Several years ago, Angela Newman had an idea while working for WakeMed Cary’s oncology unit. Rather than patients needing to schedule and come into the hospital for blood transfusions, why couldn’t the hospital offer an outpatient clinic to simplify patients’ lives?
She brought the idea to her superiors and it was almost immediately funded.
“That was a turning point for me,” she recalled. “I brought it to them and they said, ‘Go for it.’”
Today, as nursing director for the Women’s Pavilion and Birthplace at WakeMed Cary, Newman is passionate about leading and sharing in that same sort of collaborative environment with her staff.
“Nursing is not an easy career,” she said. “You want to lead a team that you feel you can talk to, and that can talk to you.”
Newman oversees about 130 staff members who make each birth at WakeMed Cary as smooth as possible, and who care for the newborns afterward. Together with a manager and several staff reporting to the manager, they make up the leadership team for the unit.
The doors are always open at the Women’s Pavilion and Birthplace, because its tiniest “customers” have all the say in when they arrive. A busy day can mean 10 to 12 births, and the center averages 2,300 births each year.
It isn’t where Newman planned to be when she received her Bachelor of Science degree from Appalachian State University in 1993, but she’s discovered it’s exactly where she is meant to be.
Newman first considered a career helping businesses set up preventive health care programs. With that in mind, she asked her college advisor if nursing school was a good idea.
“It was that conversation I had with the chair of my department, my advisor, that led me in this direction,” she said. “He said, ‘Without a doubt, you should do that.’”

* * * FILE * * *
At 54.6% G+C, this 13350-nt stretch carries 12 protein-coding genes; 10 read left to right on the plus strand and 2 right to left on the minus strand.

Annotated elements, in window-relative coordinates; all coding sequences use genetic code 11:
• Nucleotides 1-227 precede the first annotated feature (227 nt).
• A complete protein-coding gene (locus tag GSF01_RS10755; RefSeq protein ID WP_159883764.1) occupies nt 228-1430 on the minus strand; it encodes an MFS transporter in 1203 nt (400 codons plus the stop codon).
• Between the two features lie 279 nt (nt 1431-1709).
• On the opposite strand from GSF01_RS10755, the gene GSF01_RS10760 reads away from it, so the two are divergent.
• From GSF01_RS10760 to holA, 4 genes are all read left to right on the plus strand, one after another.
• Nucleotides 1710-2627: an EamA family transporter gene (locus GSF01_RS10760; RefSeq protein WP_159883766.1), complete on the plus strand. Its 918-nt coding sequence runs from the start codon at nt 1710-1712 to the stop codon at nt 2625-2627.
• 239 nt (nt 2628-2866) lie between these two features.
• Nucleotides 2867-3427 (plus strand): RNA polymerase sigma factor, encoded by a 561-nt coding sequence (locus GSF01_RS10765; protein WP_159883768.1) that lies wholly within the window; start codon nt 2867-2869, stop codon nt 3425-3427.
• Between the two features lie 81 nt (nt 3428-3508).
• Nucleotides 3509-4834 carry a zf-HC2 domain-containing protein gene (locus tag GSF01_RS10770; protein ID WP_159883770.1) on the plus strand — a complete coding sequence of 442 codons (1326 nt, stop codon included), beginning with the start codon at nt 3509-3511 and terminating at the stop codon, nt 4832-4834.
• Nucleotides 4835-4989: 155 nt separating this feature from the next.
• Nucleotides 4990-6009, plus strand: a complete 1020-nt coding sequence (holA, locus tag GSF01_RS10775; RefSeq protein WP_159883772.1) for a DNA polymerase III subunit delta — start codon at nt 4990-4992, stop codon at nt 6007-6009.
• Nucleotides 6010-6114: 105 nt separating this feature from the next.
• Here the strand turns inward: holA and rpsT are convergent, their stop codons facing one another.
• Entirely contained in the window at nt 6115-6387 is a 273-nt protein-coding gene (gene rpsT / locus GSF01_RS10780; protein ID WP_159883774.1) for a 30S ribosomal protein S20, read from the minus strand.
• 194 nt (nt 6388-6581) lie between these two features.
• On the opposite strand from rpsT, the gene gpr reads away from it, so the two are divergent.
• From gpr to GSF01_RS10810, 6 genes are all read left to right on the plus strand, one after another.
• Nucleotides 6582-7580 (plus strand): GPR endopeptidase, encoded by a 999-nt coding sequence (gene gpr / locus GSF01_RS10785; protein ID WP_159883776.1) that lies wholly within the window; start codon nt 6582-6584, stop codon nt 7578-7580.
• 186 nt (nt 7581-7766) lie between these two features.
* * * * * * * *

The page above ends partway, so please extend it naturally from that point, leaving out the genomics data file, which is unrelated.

After nursing school she began working at a community hospital in western North Carolina, and the rest is history.
“That’s where I really learned how to be a nurse,” Newman said.
A desire to move home initially brought the Triangle native to WakeMed in 1998. She worked her way up through the ranks as clinician, then supervisor/educator.
On the way, she learned something important about herself.
“I really found out that I was good at taking care of the people who are taking care of the patients,” she said.
She began her master’s in nursing administration degree in 2005 at UNC-Chapel Hill. Between 2005 and 2009, she pursued her degree and got married, all while working full time.
At the urging of her advisor at UNC-Chapel Hill, she had her master’s research published. A focus group study on nurses’ experiences with Rapid Response Teams in the community hospital setting, the work was published in the Journal of Nursing Care Quality.
If all of that wasn’t enough, one month after she graduated, she gave birth to her daughter, Allie.
Newman’s superiors recognized her talents when, in October 2013, she met with her boss on a Friday afternoon. The previous nursing director had left suddenly, leaving a vacancy.